Americans owe more than $1.1 trillion on student loans.
That’s way bigger than our total credit card debt of about $659 billion, according to the Federal Reserve. It’s nowhere near what we owe on our homes — more than $8 trillion — but we’re more likely to default on student loans than credit cards or mortgages.
Christopher Kosek, a 35-year-old graphic designer from Albuquerque, N.M., is mad that no one else is mad about that.
“You see all the news stories about how our entire generation has this problem, how awful it is for the economy, contrasted against our elected leaders not really doing anything about it,” Kosek says. “You start to get a bit frustrated and angry, and before you know it you’re writing a story.”
Kosek’s story about student loan debt, The Default Trigger, was released in March as a 52-page digital graphic novel. He calls it a “sci-fi noir,” and he’s putting it out there for free. If you want to support his indie work, there’s an identical pay-what-you-want version.
“This was a topic that I wasn’t seeing anyone talk about in any facet of pop culture,” Kosek says. “I thought I’d take a stab at it.”
We invited Kosek to chat about his unique, fascinating effort, which he says he often worked on from his car during lunch breaks…
Q. What made you want to do a comic about student loans?
A. Personal experiences were a big factor. Going to those big student loan fairs at school and finding out that a lot of that information and promises they made weren’t completely true once you sign the papers, which you need a finance degree to understand. You get mad that your lenders weren’t willing to work with you when you couldn’t find a job. Aggravating phone calls with customer service reps that go in circles and endless robo-calls if you’re a day late on a payment.
Student loans are something that comes up in conversation with my friends quite often. It’s our biggest bill and this giant weight on our backs. We’re all putting off buying houses, cars, and even starting families because these loan bills are so crippling. We don’t regret our education because it enabled us to have the careers we want and pursue our dreams. But at the same time, we don’t get to use the money we earn to really contribute to the economy so it’s very defeating.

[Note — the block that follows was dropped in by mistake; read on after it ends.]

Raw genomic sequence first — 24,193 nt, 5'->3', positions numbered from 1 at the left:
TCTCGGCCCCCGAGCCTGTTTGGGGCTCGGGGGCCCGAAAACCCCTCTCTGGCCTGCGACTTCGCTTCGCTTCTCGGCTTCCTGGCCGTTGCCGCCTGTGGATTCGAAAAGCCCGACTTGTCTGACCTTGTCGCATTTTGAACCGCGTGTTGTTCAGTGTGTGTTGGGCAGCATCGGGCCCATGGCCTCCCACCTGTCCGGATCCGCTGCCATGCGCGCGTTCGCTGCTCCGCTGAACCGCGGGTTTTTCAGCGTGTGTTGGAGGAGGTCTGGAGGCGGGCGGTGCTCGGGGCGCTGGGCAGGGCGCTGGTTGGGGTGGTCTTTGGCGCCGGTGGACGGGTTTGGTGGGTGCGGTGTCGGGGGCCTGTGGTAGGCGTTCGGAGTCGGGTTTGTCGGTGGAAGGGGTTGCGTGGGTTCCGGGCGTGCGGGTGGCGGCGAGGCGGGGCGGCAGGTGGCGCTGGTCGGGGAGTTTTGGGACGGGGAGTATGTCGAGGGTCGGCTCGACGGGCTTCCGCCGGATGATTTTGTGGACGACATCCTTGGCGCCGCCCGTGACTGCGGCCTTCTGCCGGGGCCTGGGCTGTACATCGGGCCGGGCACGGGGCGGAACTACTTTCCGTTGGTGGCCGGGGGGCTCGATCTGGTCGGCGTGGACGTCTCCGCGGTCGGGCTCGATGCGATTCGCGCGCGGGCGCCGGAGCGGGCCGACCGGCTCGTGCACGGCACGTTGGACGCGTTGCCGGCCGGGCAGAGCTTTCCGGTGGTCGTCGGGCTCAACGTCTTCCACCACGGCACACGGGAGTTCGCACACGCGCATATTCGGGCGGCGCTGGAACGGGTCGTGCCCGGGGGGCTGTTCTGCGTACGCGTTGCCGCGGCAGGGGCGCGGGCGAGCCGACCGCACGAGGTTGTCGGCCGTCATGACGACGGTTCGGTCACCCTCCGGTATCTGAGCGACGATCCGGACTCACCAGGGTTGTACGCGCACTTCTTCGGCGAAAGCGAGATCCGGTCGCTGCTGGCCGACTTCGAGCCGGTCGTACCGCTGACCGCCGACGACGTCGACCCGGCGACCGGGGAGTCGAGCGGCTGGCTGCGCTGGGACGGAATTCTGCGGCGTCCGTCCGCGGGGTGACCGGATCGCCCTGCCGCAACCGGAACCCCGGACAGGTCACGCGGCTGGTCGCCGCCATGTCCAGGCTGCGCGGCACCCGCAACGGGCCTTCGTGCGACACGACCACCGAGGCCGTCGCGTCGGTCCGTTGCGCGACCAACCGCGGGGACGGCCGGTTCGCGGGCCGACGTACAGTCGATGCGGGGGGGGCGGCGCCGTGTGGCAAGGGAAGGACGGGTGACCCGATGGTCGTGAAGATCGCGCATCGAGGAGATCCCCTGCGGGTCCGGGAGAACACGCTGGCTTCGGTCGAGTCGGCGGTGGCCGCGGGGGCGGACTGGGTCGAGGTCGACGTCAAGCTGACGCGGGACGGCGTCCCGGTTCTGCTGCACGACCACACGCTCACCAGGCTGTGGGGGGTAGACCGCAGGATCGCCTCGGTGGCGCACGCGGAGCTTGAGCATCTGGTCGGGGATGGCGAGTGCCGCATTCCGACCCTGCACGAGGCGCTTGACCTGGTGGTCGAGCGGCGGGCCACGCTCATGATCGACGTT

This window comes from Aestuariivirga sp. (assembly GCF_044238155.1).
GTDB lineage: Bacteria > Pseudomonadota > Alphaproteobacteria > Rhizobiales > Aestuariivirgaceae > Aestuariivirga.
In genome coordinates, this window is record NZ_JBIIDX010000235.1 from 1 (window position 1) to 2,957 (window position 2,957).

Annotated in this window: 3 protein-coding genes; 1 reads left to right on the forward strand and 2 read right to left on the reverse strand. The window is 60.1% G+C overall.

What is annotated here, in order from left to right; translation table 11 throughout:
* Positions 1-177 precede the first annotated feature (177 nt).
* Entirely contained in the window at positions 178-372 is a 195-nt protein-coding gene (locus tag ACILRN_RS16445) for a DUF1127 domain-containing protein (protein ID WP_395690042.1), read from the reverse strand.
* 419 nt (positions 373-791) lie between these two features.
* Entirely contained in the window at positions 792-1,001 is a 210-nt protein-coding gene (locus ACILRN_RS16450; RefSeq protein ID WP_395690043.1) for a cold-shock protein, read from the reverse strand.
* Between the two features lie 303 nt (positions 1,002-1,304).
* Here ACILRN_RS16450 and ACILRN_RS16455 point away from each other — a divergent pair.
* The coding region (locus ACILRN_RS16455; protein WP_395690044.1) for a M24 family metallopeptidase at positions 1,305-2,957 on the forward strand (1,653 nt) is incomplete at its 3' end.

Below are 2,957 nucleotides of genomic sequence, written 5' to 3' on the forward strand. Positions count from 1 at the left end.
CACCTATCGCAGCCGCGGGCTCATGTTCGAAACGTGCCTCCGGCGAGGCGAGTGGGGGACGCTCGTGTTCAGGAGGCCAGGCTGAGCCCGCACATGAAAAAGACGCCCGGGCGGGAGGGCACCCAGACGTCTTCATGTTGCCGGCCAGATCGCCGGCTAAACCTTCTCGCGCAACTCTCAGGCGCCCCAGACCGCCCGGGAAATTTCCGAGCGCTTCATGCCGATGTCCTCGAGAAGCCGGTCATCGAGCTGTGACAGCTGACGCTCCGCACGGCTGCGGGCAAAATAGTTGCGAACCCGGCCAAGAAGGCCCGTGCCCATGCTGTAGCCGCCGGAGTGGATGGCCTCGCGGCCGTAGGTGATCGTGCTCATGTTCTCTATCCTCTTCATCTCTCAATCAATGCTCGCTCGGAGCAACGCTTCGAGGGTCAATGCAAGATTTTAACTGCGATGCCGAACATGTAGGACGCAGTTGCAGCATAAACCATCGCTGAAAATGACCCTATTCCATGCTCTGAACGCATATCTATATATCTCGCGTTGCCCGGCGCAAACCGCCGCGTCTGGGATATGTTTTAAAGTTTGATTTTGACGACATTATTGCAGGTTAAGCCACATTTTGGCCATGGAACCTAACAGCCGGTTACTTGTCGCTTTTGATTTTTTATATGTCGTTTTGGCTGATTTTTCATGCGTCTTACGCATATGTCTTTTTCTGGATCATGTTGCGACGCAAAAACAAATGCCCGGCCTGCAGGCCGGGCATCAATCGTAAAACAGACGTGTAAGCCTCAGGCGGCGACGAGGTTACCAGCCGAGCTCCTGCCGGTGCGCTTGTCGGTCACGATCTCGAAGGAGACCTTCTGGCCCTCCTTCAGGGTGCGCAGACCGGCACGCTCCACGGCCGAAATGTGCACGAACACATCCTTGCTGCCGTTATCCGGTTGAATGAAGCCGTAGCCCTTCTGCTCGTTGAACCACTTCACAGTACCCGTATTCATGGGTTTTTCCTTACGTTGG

A politician in the story calls grads “coddled brats” with “an entitlement problem,” evoking criticism of the Occupy Wall Street group. How do you feel about that?
There is a perception that this generation wants our loans to be erased. That we feel entitled to free stuff, and that’s not the case. We worked hard for our degrees, and we want to pay the loans back, but there are almost no protections for us. Lenders have a stacked deck and in so many situations, a student loan lender can turn into a legally protected loan shark.
Debt isn’t a sexy or visual topic, so how’d you come up with the premise of the story?
The premise came from asking the question, “Why isn’t anyone doing anything?” There has to be a reason, and that reason has to be evil. So many articles and stories use phrases like “slave to debt” so I took that a bit literally and started to think about scenarios around that. And being a big sci-fi fan, aliens seemed like a natural villain.
What about the title?
The title took me a long time to figure out. I just started researching banking terms and brainstorming ideas. Literally writing dozens of words out until things started working. “Default” is always part of every student loan article and “trigger” I’ve seen used as a bookkeeping and billing term. At some point I saw those two words in my notes and put them together.
You have a BFA and a BA in graphic design. Did you have to finance those with student loans? If so, still paying them back?